The publication detail shows the title, authors (with indicators showing other profiled authors), information on the publishing organization, abstract and a link to the article in PubMed. This abstract is what is used to create the fingerprint of the publication. If any grants are referenced by the publication, they will be listed here as well.
Suppression of complement regulatory proteins (CRPs) exacerbates experimental autoimmune anterior uveitis (EAAU).
Purushottam Jha; Jeong-Hyeon Sohn; Qin Xu; Yali Wang; Henry J Kaplan; Puran S Bora; Nalini S Bora (Profiled Author: Jeong-Hyeon Sohn)
Department of Ophthalmology, Jones Eye Institute, University of Arkansas for Medical Sciences, Little Rock, 72205, USA.
Journal of immunology (Baltimore, Md. : 1950) 2006;176(12):7221-31.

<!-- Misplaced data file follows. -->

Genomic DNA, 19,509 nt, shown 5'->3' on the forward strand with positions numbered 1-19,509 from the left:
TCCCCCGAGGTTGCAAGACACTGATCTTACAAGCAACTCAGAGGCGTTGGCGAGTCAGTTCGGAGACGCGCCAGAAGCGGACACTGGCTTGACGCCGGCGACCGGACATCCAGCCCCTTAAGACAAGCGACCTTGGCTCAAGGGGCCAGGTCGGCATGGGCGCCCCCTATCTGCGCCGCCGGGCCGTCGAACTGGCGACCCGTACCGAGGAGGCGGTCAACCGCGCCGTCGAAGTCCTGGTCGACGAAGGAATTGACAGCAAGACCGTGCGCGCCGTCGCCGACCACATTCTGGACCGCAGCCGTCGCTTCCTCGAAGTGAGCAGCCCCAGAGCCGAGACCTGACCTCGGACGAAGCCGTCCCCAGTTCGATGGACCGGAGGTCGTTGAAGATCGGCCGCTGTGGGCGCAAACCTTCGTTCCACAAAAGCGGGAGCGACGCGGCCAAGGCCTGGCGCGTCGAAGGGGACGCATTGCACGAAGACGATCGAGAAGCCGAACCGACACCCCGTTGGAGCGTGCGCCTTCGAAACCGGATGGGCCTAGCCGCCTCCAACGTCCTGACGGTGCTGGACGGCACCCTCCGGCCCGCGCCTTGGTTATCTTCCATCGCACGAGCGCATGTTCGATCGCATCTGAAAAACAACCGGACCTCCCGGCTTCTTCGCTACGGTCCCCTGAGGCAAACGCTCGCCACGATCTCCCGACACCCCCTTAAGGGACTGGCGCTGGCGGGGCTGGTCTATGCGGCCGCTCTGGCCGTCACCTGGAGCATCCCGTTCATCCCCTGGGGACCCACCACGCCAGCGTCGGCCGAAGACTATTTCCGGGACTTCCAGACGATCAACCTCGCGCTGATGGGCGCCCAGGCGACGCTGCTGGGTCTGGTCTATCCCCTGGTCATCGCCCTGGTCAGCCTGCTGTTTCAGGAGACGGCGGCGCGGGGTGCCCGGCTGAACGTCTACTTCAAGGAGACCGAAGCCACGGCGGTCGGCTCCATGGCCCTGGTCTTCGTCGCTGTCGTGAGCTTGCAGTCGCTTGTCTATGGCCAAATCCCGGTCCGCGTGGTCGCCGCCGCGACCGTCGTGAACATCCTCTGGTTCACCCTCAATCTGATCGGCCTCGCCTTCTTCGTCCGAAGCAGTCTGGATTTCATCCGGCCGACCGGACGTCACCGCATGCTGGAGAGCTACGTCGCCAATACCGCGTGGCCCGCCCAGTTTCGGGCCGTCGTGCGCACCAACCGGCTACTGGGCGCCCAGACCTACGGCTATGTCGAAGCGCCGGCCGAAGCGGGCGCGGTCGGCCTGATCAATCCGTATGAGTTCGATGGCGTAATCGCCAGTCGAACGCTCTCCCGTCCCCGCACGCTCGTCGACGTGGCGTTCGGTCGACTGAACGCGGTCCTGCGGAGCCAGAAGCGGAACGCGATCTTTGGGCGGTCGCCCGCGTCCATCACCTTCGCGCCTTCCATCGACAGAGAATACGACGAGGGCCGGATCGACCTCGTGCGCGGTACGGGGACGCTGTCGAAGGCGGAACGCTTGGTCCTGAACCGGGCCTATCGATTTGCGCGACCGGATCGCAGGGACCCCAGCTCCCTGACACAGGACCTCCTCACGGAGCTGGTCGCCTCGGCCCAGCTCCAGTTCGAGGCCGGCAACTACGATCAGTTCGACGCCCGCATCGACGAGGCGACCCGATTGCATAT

This study was undertaken to explore the role of complement regulatory proteins (CRPs) in experimental autoimmune anterior uveitis (EAAU). We observed that the levels of CRPs, Crry and CD59, in the eyes of Lewis rats increased during EAAU and remained elevated when the disease resolved. The in vivo role of these CRPs in EAAU was explored using neutralizing mAbs, antisense oligodeoxynucleotides (AS-ODNs), and small interfering RNAs against rat Crry and CD59. Suppression of Crry in vivo at days 9, 14, or 19 by neutralizing mAb or AS-ODNs resulted in the early onset of disease, the exacerbation of intraocular inflammation, and delayed resolution. Suppression of CD59 was only effective when the Abs and ODNs were given before the onset of disease. The most profound effect on the disease was observed when a mixture of Crry and CD59 mAbs or AS-ODNs was administered. A similar effect was observed with a combination of Crry and CD59 small interfering RNA. There was no permanent histologic damage to ocular tissue after the inflammation cleared in these animals. Increased complement activation as determined by increased deposition of C3, C3 activation fragments, and membrane attack complex was observed in the eyes of Lewis rats when the function and/or expression of Crry and CD59 was suppressed. Thus, our results suggest that various ocular tissues up-regulate the expression of Crry and CD59 to avoid self-injury during autoimmune uveitis and that these CRPs play an active role in the resolution of EAAU by down-regulating complement activation in vivo.
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